A 15-year-old boy, who was a follow-up case of ALL under treatment presented in the seventh month of remission with the blurring of vision of the right eye and headache for 7 days. The blurred vision was not associated with any ocular pain, congestion, discharge, lesions, foreign body sensation, or preceding trauma. The headache was severe, generalized, and not associated with projectile vomiting or any diurnal variation. There was no history of fever, fatigue, bony pains, rash, or bleeding for any site. Appetite was unaffected. There was a significant history of his receiving chemotherapy as per the ALL-Berlin-Frankfurt-Munich 90 protocol (BFM90), as depicted in [Figure 1]. The child was off treatment from 6 months when he presented with the aforementioned symptoms.
|Figure 1: The ALL-Berlin-Frankfurt-Munich 90 protocol (BFM90) that the child received. ALL: Acute lymphoblastic leukemia|
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The vital parameters at the time of examination were heart rate of 98/min, respiratory rate of 22/min, the temperature of 98.40F, and blood pressure of 110/70 mm Hg (right upper limb, supine position), all of which were normal. The child's weight was 34 kg (on 3rd centile), height 143 cm (<3rd centile), and body mass index was 16.6 kg/m2. There was no pallor, icterus, cyanosis, clubbing, edema, or lymphadenopathy. The testicular examination was normal. The child was conscious, cooperative, and oriented to time, place, and person. The cranial nerve examination did not reveal any involvement except for an absent pupillary reflex on the right side. The sensory and motor system examination was unremarkable. There were no meningeal signs. No additional systemic findings could be documented on the respiratory, cardiovascular, and abdominal examinations.
On structured ocular examination, the visual acuity was 20/60 in the right eye and 20/20 in the left eye. There was no restriction of the ocular motility, and there was no anisocoria, but there was a relative afferent pupillary defect in the right eye. Color vision was also impaired in the right eye, but the confrontation fields were normal. On fundus examination, a large mass lesion measuring 5mm × 4 mm × 2mm with telangiectatic vessels and surrounding splinter hemorrhage in the inferotemporal region was seen in the right eye [Figure 2]a. The left eye was normal. An ultrasound B-scan of the eye was planned, which revealed a dome-shaped homogeneous lesion with medium reflectivity over the optic disc in the right eye [Figure 3]a. These ocular findings were consistent with a diagnosis of optic nerve infiltration secondary to leukemic cells. The clinical implications were a relapse, and further investigations were planned accordingly.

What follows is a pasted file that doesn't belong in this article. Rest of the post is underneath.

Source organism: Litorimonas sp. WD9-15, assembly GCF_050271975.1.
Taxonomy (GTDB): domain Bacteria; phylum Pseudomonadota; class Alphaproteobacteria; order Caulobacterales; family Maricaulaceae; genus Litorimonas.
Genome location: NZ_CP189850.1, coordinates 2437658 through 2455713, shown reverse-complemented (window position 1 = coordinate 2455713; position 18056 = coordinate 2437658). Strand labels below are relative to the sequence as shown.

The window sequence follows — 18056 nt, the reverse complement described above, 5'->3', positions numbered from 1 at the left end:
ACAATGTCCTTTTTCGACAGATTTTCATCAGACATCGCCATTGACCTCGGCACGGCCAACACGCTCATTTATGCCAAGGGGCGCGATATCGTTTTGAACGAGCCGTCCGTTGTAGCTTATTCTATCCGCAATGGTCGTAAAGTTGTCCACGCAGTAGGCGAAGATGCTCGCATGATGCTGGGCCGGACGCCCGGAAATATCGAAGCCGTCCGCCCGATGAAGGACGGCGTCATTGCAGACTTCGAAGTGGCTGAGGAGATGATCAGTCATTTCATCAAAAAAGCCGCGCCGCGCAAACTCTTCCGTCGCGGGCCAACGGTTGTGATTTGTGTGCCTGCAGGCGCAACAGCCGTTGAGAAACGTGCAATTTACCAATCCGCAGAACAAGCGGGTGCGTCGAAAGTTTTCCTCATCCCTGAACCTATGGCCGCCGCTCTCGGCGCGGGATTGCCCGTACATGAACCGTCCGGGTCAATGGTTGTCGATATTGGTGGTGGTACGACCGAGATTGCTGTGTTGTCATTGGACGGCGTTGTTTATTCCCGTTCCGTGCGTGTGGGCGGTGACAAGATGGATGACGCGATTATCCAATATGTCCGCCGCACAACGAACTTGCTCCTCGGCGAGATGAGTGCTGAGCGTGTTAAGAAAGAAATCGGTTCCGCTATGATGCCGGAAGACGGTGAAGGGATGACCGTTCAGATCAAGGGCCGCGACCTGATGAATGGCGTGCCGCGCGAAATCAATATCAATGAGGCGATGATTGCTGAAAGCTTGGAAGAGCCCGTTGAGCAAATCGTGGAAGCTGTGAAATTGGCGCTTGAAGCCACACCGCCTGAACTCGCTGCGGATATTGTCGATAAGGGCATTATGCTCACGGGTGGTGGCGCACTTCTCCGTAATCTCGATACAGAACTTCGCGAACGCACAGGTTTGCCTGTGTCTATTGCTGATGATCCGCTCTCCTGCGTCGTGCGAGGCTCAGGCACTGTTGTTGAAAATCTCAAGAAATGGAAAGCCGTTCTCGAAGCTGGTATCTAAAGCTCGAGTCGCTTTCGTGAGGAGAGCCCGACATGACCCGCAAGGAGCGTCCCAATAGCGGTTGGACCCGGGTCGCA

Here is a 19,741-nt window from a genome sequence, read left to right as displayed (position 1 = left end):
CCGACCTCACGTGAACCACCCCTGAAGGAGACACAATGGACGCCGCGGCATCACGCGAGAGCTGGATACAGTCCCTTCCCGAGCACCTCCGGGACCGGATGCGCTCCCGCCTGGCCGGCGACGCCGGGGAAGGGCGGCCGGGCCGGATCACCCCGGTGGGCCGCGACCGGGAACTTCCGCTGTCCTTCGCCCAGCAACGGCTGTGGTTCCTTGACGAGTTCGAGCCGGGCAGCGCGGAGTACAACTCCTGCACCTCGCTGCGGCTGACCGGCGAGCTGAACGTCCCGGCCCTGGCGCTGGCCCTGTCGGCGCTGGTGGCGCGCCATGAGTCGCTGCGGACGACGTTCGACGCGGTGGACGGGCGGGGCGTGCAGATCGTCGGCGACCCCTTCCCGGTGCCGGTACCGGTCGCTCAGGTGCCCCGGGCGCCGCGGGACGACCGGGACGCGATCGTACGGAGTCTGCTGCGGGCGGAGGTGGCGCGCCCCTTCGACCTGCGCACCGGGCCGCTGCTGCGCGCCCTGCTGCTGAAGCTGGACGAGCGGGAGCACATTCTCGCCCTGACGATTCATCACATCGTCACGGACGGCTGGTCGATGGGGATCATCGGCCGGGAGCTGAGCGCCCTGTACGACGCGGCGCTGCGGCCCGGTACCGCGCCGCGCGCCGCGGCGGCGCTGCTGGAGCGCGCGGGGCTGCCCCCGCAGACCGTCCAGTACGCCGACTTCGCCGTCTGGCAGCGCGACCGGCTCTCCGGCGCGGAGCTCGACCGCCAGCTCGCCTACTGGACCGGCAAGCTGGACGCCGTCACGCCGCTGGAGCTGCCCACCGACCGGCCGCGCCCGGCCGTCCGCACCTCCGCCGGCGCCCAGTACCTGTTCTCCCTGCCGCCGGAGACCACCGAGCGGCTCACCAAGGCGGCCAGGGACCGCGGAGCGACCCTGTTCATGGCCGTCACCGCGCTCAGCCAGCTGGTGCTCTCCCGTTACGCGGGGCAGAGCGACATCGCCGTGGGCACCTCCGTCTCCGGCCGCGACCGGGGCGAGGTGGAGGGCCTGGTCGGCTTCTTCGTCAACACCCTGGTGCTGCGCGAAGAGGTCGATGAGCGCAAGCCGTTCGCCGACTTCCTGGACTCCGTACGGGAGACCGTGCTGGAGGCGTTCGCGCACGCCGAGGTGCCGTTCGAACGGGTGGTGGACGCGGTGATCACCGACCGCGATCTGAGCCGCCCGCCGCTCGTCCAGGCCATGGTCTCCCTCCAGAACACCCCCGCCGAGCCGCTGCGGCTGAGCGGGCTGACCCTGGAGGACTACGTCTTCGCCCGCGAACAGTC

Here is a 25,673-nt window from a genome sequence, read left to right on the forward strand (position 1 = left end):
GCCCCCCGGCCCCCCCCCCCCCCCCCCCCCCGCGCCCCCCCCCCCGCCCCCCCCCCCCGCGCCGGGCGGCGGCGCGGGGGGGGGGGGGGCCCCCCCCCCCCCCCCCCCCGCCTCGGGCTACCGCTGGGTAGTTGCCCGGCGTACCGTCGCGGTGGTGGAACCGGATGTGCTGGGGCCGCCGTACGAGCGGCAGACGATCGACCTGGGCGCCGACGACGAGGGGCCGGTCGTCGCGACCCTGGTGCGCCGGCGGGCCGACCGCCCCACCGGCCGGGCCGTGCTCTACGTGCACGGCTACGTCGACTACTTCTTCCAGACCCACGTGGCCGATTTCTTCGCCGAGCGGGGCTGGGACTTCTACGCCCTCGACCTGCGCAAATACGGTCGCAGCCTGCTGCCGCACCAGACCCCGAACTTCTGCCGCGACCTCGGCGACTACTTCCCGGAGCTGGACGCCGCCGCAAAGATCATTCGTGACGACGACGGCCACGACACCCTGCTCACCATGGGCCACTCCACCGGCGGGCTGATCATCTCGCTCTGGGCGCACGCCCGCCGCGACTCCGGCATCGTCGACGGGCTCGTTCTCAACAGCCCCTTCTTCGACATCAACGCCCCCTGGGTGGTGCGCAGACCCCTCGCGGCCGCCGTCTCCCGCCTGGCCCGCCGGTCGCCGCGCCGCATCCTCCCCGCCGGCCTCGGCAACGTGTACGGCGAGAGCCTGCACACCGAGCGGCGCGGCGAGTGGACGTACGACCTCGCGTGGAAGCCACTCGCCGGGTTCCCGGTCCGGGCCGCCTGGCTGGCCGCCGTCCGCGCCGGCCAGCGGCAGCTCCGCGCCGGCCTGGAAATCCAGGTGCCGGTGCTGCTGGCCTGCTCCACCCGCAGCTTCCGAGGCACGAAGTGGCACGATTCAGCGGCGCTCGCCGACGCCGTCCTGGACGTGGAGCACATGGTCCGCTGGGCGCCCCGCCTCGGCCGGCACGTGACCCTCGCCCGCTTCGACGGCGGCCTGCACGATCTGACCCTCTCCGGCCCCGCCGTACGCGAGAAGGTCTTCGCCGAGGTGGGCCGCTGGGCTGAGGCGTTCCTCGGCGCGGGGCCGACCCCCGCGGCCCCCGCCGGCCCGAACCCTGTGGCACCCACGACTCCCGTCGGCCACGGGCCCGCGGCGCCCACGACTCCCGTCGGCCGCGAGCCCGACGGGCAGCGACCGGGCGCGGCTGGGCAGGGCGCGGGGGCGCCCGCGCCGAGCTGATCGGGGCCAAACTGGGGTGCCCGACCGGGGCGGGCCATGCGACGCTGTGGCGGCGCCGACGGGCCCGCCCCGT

|Figure 2: (a) Fundus image of the right eye showing a large mass lesion with surrounding telangiectatic vessels (blue arrow) and hemorrhage (orange arrow) in the inferotemporal region. (b) Postchemotherapy fundus picture showing regression of the optic disc lesion with the presence of refractile bodies inferior to the optic disc (green arrows) and the residual gliotic retinal changes in the area of the tumor (black arrows)|
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|Figure 3: (a) Ultrasound B-scan axial view of the right eye showing a homogenous dome-shaped lesion with medium internal reflectivity, no posterior shadowing, lying over the optic disc (blue arrow; orange arrow pointing at the optic nerve). (b) A T1-weighted fat-suppressed axial MRI image or the brain and orbits showing a hyperintense lesion overlying the right optic disc associated with mild thickening of the right optic nerve (white arrow). MRI: magnetic resonance imaging|
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A complete hemogram revealed predominantly normocytic normochromic red blood cells with no immature cells. The bone marrow biopsy showed a hypocellular marrow exhibiting normal morphology and maturation of all hematopoietic elements with no minimal residual disease.
Contrast-enhanced magnetic resonance imaging of the brain and orbit revealed thickened enhancing multiple cranial nerves and infiltration at the level of optic disc on the right side [Figure 3]b. CSF examination identified malignant cells, thus confirming extramedullary relapse. The patient was classified as extramedullary early relapse (reinduction phase-intermediate risk) and was started on chemotherapy according to the UK ALL R3 protocol.